I just mailed out 4 more submissions to film festivals. That puts my total at 71 since December. Not all of these are ACCIDENTAL ART, some are RELATIONSHIP CARD going to the same festival, or sometimes even REFRACTORY, and in this rare care, it’s also UNCLE PETE’S PLAY TIME and HOW TO DEAL WITH TELEMARKETERS since this is for a comedy festival, but sending more than one movie increases the odds of getting something in the festivals. I figured since I’m doing so many festival submissions, I thought I would share some basic tips, as I’m not an expert, so I can only give rudimentary advice, which I’m sure will piss off someone else in the local film community, but since when will it further my career to care about a high school mentality? My mindset is on a bigger playing field and I’m only interested in furthering my own career without having to step on anyone else to get there.

Why submit to film festivals? Most people have the dream of getting distribution for their feature film when a scout for a company that can release your film on DVD or even more rare in theaters sees it and cuts a deal, or even better you get a 3 picture deal at Columbia. This is the fantasy that CLERKS, SLACKER, RESERVIOR DOGS, ROGER & ME, EL MARIACHI, and BLAIR WITCH did to inspire the entire indie film movement. We all desire this, but the odds are stacked against us. It doesn’t look good. For me, I have a short film, so I’m merely hoping to get enough interest to help fund a low budget feature film continuing the story. The more laurel leaves I rack up, the more proof I have to investors that I am making something people want to see.

Most film festivals in Europe, Africa, and Asia are free to submit to. No entry fees to rack up, and knowing your movie has appeal in other cultures is a good thing. If I get into any of these foreign film festivals, I will use that as evidence to investors that the movies I write and direct have a universal appeal. Any OFFICIAL SELECTIONS I get from other countries just validate the cause. And they are free. A major secret tip, make sure on the CUSTOMS forms, you state that the value is $0 and that it is an “Artistic Sample of No Commercial Value” because in most countries, they charge a tax based on the value you wrote, so the film festival gets hit with charges if they accept the package. They tend NOT to, so your movie and submission will linger in postal hell in a foreign country.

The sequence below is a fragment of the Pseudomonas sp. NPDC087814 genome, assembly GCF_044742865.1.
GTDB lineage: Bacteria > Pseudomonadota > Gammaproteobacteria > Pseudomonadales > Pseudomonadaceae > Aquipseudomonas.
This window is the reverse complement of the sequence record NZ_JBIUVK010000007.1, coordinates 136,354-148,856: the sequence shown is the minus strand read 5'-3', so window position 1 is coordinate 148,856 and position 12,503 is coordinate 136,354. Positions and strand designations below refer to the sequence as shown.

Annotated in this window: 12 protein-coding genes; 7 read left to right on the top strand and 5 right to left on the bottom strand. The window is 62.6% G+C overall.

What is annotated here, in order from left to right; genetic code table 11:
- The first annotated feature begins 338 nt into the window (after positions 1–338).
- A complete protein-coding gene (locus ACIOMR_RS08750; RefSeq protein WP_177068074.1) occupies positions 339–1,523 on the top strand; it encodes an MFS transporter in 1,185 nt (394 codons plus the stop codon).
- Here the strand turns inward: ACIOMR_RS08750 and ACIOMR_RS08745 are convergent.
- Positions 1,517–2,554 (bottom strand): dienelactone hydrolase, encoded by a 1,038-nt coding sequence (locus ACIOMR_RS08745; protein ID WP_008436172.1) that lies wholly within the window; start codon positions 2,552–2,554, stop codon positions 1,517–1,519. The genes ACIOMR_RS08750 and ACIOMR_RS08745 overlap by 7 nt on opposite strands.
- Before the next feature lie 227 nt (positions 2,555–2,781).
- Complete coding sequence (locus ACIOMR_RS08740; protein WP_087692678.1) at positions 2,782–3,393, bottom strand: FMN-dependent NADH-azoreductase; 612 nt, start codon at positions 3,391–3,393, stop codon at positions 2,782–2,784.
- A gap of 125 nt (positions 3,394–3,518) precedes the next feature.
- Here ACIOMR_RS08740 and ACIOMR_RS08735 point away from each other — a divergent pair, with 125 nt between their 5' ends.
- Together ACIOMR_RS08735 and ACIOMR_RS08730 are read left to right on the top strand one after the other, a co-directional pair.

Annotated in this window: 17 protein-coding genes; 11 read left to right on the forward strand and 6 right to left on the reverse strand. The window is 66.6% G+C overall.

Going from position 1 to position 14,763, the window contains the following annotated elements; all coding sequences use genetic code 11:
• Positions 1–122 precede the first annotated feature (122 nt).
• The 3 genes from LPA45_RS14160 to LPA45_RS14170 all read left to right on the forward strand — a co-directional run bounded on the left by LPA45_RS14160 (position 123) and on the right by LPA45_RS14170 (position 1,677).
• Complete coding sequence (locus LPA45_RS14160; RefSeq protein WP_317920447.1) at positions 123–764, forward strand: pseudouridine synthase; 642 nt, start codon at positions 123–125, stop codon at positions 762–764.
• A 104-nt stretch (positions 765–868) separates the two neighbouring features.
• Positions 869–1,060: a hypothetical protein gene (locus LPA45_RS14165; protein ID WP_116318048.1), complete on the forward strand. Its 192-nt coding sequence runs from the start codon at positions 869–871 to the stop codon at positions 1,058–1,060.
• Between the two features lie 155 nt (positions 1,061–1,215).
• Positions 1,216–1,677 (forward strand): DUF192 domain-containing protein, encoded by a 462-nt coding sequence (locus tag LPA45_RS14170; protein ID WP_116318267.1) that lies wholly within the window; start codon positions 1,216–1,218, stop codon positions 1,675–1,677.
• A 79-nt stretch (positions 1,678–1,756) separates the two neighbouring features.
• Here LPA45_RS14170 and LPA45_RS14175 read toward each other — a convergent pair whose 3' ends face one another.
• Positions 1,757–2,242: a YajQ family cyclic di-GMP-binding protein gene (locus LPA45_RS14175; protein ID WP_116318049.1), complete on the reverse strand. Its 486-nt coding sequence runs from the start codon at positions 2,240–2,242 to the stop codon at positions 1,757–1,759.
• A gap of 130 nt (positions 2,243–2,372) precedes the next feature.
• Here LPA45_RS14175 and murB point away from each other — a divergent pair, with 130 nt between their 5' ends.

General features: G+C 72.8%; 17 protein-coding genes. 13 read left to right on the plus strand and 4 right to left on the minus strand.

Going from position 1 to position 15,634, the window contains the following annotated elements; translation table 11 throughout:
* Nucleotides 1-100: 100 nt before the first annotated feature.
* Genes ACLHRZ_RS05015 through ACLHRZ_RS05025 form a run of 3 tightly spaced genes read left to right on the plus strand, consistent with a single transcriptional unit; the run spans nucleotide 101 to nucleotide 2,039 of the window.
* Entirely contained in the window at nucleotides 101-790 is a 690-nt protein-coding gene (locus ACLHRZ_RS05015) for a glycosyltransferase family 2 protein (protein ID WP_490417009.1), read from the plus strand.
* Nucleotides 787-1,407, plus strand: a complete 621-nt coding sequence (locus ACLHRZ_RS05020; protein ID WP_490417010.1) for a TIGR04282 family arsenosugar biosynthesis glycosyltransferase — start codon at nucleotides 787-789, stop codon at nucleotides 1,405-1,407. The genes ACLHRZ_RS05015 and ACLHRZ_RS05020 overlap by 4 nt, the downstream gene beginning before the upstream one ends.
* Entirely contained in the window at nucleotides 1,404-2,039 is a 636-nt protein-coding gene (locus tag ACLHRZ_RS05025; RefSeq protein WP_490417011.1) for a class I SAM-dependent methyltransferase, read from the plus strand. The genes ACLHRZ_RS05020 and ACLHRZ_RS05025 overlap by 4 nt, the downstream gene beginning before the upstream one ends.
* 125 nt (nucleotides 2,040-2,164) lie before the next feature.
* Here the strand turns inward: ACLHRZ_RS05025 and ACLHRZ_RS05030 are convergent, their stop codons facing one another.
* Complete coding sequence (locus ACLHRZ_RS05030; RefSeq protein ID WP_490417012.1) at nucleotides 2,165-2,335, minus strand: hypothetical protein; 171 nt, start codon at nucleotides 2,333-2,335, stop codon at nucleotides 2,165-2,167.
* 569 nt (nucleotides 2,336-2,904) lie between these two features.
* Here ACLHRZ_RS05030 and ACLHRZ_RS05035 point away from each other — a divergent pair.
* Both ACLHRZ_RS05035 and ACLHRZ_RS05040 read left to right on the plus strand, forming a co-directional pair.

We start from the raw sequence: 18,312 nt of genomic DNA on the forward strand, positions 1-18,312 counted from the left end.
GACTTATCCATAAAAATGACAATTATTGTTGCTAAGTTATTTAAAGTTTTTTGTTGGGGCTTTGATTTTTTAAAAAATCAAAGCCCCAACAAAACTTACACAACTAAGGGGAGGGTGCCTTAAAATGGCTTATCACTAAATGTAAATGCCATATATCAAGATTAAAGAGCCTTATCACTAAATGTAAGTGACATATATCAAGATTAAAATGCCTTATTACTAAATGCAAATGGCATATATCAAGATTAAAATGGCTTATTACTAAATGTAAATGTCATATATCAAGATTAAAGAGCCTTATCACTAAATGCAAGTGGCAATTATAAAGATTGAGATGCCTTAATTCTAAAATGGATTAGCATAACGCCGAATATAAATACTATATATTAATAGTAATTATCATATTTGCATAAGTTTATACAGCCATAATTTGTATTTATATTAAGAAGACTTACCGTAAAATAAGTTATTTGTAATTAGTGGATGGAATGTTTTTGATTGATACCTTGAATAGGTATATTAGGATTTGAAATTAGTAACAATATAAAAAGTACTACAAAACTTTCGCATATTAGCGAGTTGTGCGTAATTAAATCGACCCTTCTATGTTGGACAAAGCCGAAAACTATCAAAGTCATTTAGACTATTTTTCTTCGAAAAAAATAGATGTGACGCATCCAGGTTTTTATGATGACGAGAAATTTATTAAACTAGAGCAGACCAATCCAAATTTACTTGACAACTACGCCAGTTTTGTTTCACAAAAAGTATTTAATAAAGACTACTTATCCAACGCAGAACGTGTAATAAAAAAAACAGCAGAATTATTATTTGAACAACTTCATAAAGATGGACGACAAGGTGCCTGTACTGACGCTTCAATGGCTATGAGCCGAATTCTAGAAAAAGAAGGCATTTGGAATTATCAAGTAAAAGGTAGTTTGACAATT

Filmmakers on a different playing field use film festivals to network and market. It has replaced in some ways the limited theatrical runs at art house theaters that were booming in the 1990’s. Virtually every city has a few film festivals going at various times of year and the opportunities to get your movie seen on the big screen are increasing.

I include a nice mini-press kit. Color and Black & White stills from the movie, a 1 page filmmaker bio, and sometimes even press clippings; anything to set you apart from the herd. Of course it comes down to content, meaning a good movie, but even now there are a lot of good movies out there to compete with. The frills do add a special touch.

I’m not necessarily out to “win” anything, as in I am anti-competition. It’s more than enough to be an OFFICIAL SELECTION and get my movie played. The politics in winning awards and prizes bore me. I feel I can sell the idea of the movie without the wins and just the prestige of getting in. Someone else needs or wants the prizes, so they can have at it without ever worrying about me.

I submitted ACCIDENTAL ART to 3 of the top ten film festivals. I will walk on egg shells until mid-February to see if it got in to any of those. I have a festival strategy, but again my end goal is just in getting fuller financing for the feature length film, nothing more nothing less. If I don’t get in, that’s okay, as I have submitted to enough festivals I can expect more than a few to say yes.

I do feel this is a notable short film. If it does do well on the festival circuit, I wonder if some of these people who criticize me will finally let go of their prejudices or perhaps it will cause more jealousy. It is never my motivation, but it will be fascinating to see how it unfolds. Sadly, I believe more of my enemies read this blog than my friends.

To my acolytes and enemies alike, I bid you adieu,
Peter John Ross

Categories: blog

Peter John Ross

A filmmaker, a dreamer, and the world's only Dan Akroyd Cosplayer


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